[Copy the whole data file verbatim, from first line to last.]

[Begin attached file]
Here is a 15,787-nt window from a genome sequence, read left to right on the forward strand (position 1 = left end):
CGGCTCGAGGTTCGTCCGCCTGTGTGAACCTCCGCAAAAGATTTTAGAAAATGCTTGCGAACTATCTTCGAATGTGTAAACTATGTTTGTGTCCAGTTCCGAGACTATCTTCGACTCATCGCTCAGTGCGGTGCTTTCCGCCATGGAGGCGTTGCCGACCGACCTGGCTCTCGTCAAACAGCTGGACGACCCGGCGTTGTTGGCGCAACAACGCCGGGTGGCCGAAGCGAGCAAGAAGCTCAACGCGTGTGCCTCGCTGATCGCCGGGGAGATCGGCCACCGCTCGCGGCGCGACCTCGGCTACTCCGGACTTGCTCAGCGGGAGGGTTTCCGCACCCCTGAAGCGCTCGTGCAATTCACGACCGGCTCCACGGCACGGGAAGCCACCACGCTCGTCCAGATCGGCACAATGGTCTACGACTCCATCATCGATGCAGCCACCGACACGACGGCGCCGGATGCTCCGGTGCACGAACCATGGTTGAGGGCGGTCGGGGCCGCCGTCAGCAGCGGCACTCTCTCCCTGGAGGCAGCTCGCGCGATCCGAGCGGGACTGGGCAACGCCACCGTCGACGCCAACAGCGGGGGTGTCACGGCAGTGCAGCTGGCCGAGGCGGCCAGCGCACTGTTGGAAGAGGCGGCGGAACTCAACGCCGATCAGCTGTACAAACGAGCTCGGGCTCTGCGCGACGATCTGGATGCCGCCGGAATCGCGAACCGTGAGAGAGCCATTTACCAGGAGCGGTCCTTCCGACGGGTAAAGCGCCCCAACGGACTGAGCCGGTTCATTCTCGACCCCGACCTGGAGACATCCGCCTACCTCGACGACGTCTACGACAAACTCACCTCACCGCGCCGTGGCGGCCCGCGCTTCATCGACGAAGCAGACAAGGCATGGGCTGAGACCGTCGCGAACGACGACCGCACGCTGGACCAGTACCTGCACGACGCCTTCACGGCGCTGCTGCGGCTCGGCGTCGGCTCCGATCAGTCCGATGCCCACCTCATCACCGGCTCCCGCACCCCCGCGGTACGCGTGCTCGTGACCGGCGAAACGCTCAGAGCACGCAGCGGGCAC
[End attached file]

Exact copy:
Here is a 15,787-nt window from a genome sequence, read left to right on the forward strand (position 1 = left end):
CGGCTCGAGGTTCGTCCGCCTGTGTGAACCTCCGCAAAAGATTTTAGAAAATGCTTGCGAACTATCTTCGAATGTGTAAACTATGTTTGTGTCCAGTTCCGAGACTATCTTCGACTCATCGCTCAGTGCGGTGCTTTCCGCCATGGAGGCGTTGCCGACCGACCTGGCTCTCGTCAAACAGCTGGACGACCCGGCGTTGTTGGCGCAACAACGCCGGGTGGCCGAAGCGAGCAAGAAGCTCAACGCGTGTGCCTCGCTGATCGCCGGGGAGATCGGCCACCGCTCGCGGCGCGACCTCGGCTACTCCGGACTTGCTCAGCGGGAGGGTTTCCGCACCCCTGAAGCGCTCGTGCAATTCACGACCGGCTCCACGGCACGGGAAGCCACCACGCTCGTCCAGATCGGCACAATGGTCTACGACTCCATCATCGATGCAGCCACCGACACGACGGCGCCGGATGCTCCGGTGCACGAACCATGGTTGAGGGCGGTCGGGGCCGCCGTCAGCAGCGGCACTCTCTCCCTGGAGGCAGCTCGCGCGATCCGAGCGGGACTGGGCAACGCCACCGTCGACGCCAACAGCGGGGGTGTCACGGCAGTGCAGCTGGCCGAGGCGGCCAGCGCACTGTTGGAAGAGGCGGCGGAACTCAACGCCGATCAGCTGTACAAACGAGCTCGGGCTCTGCGCGACGATCTGGATGCCGCCGGAATCGCGAACCGTGAGAGAGCCATTTACCAGGAGCGGTCCTTCCGACGGGTAAAGCGCCCCAACGGACTGAGCCGGTTCATTCTCGACCCCGACCTGGAGACATCCGCCTACCTCGACGACGTCTACGACAAACTCACCTCACCGCGCCGTGGCGGCCCGCGCTTCATCGACGAAGCAGACAAGGCATGGGCTGAGACCGTCGCGAACGACGACCGCACGCTGGACCAGTACCTGCACGACGCCTTCACGGCGCTGCTGCGGCTCGGCGTCGGCTCCGATCAGTCCGATGCCCACCTCATCACCGGCTCCCGCACCCCCGCGGTACGCGTGCTCGTGACCGGCGAAACGCTCAGAGCACGCAGCGGGCAC